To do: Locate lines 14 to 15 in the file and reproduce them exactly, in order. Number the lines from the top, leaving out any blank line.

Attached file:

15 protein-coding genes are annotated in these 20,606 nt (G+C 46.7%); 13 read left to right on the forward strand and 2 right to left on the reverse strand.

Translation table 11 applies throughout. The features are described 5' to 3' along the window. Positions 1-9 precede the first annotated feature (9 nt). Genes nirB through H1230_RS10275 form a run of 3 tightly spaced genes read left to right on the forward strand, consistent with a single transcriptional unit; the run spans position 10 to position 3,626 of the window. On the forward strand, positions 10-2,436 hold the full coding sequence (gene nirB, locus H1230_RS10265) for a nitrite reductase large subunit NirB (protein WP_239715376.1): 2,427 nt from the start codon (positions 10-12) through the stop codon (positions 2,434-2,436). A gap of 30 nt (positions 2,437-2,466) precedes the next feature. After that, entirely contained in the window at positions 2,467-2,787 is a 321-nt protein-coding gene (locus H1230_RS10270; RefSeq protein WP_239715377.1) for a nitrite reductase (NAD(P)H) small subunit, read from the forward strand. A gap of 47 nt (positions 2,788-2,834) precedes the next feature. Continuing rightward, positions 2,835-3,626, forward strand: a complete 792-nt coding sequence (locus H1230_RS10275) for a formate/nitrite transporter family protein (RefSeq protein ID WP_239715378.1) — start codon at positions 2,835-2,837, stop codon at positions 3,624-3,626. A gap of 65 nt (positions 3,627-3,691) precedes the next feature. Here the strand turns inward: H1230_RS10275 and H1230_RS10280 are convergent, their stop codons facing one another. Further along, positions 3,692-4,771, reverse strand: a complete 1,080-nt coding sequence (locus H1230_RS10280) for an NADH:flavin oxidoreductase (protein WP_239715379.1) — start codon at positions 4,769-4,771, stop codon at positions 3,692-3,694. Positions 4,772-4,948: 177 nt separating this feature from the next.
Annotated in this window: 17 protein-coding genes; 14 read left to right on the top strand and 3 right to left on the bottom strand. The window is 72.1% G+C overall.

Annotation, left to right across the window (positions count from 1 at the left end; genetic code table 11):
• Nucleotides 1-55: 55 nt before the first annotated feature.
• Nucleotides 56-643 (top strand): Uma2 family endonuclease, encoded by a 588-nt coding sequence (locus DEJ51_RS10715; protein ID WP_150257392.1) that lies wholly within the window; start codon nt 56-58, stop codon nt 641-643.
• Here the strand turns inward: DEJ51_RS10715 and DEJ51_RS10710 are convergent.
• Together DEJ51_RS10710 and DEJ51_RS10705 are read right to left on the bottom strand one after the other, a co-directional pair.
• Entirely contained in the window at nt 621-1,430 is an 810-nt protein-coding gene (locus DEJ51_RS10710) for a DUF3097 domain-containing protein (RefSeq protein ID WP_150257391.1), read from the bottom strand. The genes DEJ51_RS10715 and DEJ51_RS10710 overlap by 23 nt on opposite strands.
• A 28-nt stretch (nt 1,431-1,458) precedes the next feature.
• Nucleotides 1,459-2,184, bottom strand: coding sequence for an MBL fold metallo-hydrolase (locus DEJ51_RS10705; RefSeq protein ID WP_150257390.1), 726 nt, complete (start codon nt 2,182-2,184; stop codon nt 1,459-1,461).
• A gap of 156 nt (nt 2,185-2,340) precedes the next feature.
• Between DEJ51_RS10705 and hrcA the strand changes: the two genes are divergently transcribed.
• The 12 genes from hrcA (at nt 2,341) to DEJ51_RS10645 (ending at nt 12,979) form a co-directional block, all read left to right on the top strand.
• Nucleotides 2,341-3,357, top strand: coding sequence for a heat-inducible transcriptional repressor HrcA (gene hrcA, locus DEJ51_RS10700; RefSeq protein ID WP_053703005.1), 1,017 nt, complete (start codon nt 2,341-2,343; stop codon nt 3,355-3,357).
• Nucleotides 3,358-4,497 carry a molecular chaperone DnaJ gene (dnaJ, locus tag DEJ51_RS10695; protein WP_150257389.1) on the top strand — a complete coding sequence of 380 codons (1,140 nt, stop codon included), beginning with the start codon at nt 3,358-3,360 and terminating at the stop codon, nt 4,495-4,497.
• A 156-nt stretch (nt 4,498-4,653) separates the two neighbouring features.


• The 12 genes from hrcA (at nt 2,341) to DEJ51_RS10645 (ending at nt 12,979) form a co-directional block, all read left to right on the top strand.
• Nucleotides 2,341-3,357, top strand: coding sequence for a heat-inducible transcriptional repressor HrcA (gene hrcA, locus DEJ51_RS10700; RefSeq protein ID WP_053703005.1), 1,017 nt, complete (start codon nt 2,341-2,343; stop codon nt 3,355-3,357).